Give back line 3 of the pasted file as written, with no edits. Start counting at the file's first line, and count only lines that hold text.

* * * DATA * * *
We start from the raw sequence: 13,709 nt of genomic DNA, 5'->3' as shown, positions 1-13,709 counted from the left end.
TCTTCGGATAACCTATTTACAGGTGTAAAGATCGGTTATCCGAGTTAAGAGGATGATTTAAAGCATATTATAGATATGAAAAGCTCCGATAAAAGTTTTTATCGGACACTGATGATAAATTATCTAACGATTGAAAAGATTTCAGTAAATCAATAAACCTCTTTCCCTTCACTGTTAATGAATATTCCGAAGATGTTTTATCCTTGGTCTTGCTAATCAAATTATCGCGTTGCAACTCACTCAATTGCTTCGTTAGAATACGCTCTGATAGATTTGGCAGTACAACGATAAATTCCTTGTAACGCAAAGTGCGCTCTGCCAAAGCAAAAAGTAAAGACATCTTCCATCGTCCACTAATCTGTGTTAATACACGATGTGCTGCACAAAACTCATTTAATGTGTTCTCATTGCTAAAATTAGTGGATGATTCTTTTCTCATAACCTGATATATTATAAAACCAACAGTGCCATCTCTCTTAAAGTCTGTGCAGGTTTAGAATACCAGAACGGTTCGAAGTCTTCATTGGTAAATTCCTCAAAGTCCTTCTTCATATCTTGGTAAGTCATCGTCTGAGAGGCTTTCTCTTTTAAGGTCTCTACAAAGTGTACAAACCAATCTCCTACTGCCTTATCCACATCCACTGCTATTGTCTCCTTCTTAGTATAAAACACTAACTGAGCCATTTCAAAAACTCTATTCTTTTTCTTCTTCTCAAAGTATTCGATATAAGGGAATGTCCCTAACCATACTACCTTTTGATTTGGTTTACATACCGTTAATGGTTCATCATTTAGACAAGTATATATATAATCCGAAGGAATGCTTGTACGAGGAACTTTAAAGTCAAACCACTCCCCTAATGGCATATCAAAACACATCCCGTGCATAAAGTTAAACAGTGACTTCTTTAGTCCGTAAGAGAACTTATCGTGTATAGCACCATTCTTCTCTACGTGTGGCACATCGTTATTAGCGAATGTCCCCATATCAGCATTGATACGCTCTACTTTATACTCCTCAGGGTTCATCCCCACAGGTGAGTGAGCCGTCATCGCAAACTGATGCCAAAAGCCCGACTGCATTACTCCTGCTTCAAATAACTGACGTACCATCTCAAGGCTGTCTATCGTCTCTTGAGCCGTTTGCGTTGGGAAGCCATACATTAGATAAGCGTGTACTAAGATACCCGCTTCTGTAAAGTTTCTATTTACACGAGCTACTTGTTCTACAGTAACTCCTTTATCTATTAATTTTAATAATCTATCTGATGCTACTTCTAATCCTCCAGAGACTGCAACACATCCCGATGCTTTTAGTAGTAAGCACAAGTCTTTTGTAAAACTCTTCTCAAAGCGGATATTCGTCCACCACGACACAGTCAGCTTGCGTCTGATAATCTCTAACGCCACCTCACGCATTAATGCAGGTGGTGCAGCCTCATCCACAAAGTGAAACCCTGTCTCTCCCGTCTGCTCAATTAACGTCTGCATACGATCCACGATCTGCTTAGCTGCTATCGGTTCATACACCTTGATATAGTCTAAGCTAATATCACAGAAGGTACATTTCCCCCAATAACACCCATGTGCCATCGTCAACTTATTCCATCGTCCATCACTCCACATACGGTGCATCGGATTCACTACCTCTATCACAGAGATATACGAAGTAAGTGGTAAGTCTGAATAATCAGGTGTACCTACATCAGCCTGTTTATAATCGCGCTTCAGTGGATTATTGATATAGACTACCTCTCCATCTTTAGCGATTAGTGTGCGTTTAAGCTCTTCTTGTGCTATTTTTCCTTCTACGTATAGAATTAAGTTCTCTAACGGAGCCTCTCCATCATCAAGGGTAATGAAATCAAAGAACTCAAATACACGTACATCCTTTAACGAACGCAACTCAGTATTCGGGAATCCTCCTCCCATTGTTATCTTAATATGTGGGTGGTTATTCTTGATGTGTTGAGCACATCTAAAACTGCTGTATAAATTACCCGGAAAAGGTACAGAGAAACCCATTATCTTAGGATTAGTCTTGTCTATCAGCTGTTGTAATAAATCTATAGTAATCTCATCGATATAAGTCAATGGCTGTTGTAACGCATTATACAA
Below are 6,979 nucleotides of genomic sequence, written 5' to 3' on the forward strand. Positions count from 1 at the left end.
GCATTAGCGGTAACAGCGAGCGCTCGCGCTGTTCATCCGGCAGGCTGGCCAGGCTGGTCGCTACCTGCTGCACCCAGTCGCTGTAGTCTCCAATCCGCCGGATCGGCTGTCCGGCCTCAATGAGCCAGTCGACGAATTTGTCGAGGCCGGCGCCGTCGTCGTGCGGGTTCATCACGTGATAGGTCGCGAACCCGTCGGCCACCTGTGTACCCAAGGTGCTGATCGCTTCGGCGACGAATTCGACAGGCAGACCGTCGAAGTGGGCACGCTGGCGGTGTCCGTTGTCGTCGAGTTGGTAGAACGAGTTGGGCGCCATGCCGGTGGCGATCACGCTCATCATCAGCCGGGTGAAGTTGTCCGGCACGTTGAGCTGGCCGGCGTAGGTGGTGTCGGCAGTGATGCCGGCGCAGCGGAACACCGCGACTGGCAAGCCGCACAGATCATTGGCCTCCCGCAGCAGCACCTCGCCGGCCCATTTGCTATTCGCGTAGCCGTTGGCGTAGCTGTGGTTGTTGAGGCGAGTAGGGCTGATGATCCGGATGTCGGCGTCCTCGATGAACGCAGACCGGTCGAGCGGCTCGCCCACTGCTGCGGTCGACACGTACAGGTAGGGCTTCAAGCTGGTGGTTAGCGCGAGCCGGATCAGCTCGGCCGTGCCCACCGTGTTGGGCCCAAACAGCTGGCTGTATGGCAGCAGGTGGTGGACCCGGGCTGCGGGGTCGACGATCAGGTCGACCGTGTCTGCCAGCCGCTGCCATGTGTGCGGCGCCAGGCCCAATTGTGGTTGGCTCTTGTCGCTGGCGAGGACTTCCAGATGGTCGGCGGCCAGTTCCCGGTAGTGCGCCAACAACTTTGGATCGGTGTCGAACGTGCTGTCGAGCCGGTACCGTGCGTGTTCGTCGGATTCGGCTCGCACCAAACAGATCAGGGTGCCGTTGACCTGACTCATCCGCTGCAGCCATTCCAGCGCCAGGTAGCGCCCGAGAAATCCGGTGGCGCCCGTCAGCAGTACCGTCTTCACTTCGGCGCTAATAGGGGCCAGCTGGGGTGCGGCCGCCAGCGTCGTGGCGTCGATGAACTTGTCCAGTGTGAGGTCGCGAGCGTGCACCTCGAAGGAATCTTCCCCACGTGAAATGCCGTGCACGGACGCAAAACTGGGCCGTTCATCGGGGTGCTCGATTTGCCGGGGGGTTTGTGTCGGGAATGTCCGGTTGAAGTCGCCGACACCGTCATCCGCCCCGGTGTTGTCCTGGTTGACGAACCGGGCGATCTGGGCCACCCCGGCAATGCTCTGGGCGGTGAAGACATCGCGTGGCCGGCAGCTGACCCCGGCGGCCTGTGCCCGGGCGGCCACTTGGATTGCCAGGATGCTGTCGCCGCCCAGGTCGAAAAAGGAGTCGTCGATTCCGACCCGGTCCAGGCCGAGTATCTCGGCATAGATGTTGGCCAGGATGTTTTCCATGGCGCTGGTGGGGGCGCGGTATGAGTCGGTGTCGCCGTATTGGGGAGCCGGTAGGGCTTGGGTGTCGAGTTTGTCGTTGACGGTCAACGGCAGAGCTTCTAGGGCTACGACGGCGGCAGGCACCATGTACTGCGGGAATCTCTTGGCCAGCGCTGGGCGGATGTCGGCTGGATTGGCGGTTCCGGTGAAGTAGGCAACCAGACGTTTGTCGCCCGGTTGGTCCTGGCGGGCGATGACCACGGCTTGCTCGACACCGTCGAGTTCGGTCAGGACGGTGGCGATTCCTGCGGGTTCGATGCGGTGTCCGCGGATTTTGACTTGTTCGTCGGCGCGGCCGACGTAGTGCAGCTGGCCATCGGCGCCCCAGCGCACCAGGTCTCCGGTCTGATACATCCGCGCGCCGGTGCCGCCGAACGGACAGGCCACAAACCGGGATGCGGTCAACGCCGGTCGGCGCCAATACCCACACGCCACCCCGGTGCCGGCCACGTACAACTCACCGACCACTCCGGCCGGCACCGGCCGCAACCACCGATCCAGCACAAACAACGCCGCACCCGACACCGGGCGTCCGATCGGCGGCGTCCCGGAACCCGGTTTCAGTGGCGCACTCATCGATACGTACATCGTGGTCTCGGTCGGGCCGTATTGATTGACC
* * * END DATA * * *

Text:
Below are 6,979 nucleotides of genomic sequence, written 5' to 3' on the forward strand. Positions count from 1 at the left end.